First impression: Supreme Court justices don't like DOMA

WASHINGTON -- For the second consecutive day, the U.S. Supreme Court today tackled crucial gay-rights issues, this time peppering questions at attorneys on both sides of the Defense of Marriage Act (DOMA) appeal.

The initial impression is that if the high court takes the case, instead of refusing it because of serious questions about legal standing about whether House Republicans can defend the law in court, it that a clear majority of justices are in favor of striking down DOMA.

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  • First impression: Supreme Court justices don't like DOMA
  • First impression: Supreme Court justices don't like DOMA
  • First impression: Supreme Court justices don't like DOMA

The DOMA case involves Edie Windsor, 83, of New York City, who was ordered by the IRS to pay $363,000 in estate taxes after her spouse and partner of more than 40 years died about three years ago. Had Windsor had been married to a man, the IRS would not have sent her an estate tax bill at all. Lawyers for Windsor successfully argued in district court and appeals court that DOMA discriminates against gay and lesbian couples who are legally married and punishes widows and widowers of gay and lesbian couples for being gay.

Windsor's attorneys argued today in the high court that Section 3 of DOMA violates the equal protection clause guaranteed in the Fifth Amendment by excluding married gay and lesbian couples from more than 1,200 federal marital benefits. They also contended that the law serves no legitimate or compelling government interest other than to discriminate against married gay and lesbian couples.

Just like Tuesday during the oral arguments involving California's Proposition 8, some members of the high court questioned whether the government is applying a double standard, saying on one hand that the law is unconstitutional yet at the same time enforcing the law.

Justice Anthony Kennedy, often the swing vote, clearly seemed bothered by the constitutionality of DOMA and made the argument that the law meddled with states' rights. Like a bad omen, this point of view could also help influence Kennedy's vote in the Proposition 8 case, where it appears he holds the decisive vote.

Justices Ruth Bader Ginsburg, Stephen G. Breyer, Sonia Sotomayor and Elena Kagan appeared to view the DOMA case as a gay-rights case and be against the law's unconstitutionality.

The reaction

NCLR executive director Kate Kendell:

“The so-called Defense of Marriage Act (DOMA) is a mean-spirited law that serves only to harm same-sex couples and their children while helping no one. We are confident the Supreme Court will agree that depriving legally married same-sex couples of the many federal rights and benefits offered to spouses does nothing to strengthen anyone else’s marriage. There is no legitimate reason to treat married same-sex couples differently than other couples when it comes to taxes, Social Security, and immigration. As the Solicitor General ably argued today, DOMA is the rare kind of law that is so offensive to the Constitution’s basic promise of equality that the government cannot defend it. We join the United States Department of Justice and our colleagues at the ACLU in urging the Court to strike down DOMA.”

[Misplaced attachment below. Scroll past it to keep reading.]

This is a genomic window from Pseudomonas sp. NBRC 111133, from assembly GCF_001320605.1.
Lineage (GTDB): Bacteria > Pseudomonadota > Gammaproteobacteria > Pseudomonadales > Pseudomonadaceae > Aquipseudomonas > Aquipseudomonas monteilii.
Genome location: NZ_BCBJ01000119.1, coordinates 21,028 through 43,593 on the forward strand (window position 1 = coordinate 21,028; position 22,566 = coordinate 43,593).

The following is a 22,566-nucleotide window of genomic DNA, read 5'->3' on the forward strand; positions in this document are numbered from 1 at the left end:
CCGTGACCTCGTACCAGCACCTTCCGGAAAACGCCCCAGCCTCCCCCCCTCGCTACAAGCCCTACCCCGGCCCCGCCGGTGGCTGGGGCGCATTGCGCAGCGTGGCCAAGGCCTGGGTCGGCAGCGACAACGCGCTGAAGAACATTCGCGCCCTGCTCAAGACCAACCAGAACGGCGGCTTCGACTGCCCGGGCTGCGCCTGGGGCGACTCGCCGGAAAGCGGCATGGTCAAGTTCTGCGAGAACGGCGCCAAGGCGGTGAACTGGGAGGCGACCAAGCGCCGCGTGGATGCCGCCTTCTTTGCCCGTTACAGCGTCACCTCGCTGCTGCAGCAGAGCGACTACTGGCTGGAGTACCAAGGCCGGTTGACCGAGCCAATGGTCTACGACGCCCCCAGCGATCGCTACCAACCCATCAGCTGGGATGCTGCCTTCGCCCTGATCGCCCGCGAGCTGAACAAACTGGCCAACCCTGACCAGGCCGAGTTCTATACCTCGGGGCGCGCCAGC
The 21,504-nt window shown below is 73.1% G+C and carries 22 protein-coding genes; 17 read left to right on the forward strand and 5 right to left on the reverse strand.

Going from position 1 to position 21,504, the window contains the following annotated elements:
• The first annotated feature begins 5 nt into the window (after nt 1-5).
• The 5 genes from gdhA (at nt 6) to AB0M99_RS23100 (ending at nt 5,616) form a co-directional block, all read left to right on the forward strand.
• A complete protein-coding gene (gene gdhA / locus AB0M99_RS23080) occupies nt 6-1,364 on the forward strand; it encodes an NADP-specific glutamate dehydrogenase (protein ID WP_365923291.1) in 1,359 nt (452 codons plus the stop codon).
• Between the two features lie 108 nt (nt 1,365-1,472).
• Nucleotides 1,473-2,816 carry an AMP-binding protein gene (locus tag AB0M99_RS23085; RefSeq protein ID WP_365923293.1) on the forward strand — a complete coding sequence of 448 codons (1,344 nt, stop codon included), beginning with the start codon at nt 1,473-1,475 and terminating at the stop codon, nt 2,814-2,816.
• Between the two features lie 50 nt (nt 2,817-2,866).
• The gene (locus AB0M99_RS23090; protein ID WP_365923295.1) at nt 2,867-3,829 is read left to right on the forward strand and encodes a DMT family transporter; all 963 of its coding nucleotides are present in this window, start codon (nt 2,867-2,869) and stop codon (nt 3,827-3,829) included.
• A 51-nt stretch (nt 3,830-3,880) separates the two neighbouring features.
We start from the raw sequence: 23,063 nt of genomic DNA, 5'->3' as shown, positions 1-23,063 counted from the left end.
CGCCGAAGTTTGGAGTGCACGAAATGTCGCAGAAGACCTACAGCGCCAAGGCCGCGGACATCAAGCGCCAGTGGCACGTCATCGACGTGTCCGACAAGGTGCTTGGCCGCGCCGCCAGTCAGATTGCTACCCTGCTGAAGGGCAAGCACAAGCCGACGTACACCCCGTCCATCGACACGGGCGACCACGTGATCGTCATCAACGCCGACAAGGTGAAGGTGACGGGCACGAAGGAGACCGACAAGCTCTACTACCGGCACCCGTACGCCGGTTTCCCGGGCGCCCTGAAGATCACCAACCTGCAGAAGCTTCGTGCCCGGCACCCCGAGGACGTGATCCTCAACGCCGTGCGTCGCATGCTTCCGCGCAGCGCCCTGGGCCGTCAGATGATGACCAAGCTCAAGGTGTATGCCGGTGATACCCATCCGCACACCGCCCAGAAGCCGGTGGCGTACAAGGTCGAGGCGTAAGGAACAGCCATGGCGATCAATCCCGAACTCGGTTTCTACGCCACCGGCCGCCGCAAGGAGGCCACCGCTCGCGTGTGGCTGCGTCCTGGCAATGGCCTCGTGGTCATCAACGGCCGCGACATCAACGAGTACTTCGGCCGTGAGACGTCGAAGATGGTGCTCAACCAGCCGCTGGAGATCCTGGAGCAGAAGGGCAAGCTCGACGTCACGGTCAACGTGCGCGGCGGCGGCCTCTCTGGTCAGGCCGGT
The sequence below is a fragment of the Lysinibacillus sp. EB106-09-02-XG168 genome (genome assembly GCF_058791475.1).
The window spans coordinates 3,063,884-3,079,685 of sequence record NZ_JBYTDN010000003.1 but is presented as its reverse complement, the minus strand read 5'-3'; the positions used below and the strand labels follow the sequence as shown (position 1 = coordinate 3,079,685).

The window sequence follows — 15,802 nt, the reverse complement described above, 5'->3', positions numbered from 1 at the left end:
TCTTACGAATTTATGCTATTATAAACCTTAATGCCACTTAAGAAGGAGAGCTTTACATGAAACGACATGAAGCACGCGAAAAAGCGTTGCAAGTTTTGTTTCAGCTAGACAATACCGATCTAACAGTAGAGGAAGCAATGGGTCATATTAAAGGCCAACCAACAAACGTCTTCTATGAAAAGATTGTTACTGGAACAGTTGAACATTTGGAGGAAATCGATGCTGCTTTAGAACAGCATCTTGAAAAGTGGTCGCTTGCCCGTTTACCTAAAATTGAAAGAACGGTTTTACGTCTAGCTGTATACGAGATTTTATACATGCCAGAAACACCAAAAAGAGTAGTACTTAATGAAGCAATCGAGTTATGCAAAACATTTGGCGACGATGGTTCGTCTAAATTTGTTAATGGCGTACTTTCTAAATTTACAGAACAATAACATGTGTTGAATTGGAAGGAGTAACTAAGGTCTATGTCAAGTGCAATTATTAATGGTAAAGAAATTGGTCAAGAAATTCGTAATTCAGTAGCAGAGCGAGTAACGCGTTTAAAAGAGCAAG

Jon Davidson, legal director of Lambda Legal:

"On consecutive days we have witnessed lawyers arguing passionately and effectively before the Supreme Court for equal rights and protections for
same-sex couples. The solicitor general explained that section three of DOMA is discrimination and it is time for the Court to recognize that this discrimination cannot be reconciled with our fundamental commitment to equal protection under the law."

Camilla Taylor, Marriage Project director for Lambda Legal:

"Edie Windsor had her day in court and bravely stood not only for herself, but for all lesbian and gay couples treated unequally by their government. As we argued in our friend-of-the-court brief, DOMA heaps upon married same-sex couples disadvantages that defy credible connection to any legitimate governmental purpose. President Obama knows it and refuses to defend DOMA in court. Former President Clinton, who signed DOMA into law, knows it. And now I believe the justices of the Supreme Court have persuasive grounds to affirm the Second Circuit's decision. Today spells doomsday for DOMA."

Winnie Stachelberg, executive vice president for external affairs at the Center for American Progress:

"The writing is on the wall when it comes to marriage equality for gay and lesbian couples. The shift in public opinion toward supporting the freedom to marry was even more obvious over the past two days due to the groundswell of support, not only in front of the Supreme Court building but also in cities across the nation, as well as in the online community. One of the greatest promises of our Constitution is equality under the law. Equal protection under the U.S. Constitution requires equal treatment of all Americans, and that includes equal treatment for loving and committed same-sex couples."

Additional reading on DOMA

Lambda Legal has a "one stop DOMA shop" HERE.

This is a breaking news story. Refresh the page or revisit the story as new developments come in.

Ken Williams is Editor in Chief of SDGLN. He can be reached at ken@sdgln.com, @KenSanDiego on Twitter, or by calling toll-free to 888-442-9639, ext. 713.

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